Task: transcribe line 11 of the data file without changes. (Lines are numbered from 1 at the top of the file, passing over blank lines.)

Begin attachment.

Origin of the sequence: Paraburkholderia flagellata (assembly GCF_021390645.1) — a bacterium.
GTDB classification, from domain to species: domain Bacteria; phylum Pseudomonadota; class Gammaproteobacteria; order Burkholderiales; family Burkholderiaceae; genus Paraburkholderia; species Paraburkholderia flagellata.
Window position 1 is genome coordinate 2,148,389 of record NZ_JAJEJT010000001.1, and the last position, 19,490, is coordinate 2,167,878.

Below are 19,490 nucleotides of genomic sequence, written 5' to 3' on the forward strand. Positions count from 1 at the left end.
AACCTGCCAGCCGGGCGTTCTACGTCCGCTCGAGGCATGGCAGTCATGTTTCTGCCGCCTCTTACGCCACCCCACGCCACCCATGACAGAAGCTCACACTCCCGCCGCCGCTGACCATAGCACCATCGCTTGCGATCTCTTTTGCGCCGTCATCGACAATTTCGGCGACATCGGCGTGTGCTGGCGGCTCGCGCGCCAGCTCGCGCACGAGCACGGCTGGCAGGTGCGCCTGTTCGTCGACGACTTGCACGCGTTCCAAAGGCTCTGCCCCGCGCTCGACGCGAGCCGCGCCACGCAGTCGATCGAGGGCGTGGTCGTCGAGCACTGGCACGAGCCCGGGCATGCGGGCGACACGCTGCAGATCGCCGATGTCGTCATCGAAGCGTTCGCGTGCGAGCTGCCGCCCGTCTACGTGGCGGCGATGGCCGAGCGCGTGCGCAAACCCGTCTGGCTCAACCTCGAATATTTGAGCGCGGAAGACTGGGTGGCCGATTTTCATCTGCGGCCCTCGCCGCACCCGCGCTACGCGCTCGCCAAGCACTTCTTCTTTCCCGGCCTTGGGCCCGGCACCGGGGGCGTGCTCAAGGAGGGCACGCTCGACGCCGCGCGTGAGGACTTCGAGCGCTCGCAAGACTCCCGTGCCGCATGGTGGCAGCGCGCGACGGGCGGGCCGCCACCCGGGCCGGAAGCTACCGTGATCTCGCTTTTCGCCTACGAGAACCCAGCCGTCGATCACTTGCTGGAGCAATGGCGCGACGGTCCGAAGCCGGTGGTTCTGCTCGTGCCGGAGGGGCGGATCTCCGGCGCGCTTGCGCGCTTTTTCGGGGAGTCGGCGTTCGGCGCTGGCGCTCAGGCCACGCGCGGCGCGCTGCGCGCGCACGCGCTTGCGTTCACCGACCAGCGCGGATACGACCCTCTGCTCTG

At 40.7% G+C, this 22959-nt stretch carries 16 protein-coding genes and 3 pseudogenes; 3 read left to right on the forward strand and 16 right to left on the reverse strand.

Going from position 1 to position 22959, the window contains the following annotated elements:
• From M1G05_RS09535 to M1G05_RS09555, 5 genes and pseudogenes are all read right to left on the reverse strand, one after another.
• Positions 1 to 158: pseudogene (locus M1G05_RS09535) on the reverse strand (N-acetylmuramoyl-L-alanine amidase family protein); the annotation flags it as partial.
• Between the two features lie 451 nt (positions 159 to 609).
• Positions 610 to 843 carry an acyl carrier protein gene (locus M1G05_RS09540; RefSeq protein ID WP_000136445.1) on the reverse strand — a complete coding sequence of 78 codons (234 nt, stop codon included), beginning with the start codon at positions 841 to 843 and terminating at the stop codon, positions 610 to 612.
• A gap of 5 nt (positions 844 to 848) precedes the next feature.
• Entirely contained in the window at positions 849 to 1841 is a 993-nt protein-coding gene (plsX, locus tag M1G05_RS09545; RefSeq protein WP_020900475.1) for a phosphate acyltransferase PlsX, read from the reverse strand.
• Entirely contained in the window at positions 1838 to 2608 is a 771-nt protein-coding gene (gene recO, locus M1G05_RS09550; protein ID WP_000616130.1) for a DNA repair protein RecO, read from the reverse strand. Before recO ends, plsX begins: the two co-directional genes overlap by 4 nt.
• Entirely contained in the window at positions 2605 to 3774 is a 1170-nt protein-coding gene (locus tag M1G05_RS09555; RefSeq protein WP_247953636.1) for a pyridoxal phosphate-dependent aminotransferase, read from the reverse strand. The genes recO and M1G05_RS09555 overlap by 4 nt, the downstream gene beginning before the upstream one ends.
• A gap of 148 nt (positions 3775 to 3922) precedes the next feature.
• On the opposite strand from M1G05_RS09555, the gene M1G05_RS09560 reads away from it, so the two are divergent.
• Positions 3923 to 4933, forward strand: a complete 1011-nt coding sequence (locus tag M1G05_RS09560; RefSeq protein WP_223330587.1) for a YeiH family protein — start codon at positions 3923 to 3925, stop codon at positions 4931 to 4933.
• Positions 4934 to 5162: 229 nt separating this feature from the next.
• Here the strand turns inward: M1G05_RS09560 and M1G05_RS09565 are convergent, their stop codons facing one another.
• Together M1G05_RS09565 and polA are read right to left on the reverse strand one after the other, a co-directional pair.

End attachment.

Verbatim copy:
• Positions 610 to 843 carry an acyl carrier protein gene (locus M1G05_RS09540; RefSeq protein ID WP_000136445.1) on the reverse strand — a complete coding sequence of 78 codons (234 nt, stop codon included), beginning with the start codon at positions 841 to 843 and terminating at the stop codon, positions 610 to 612.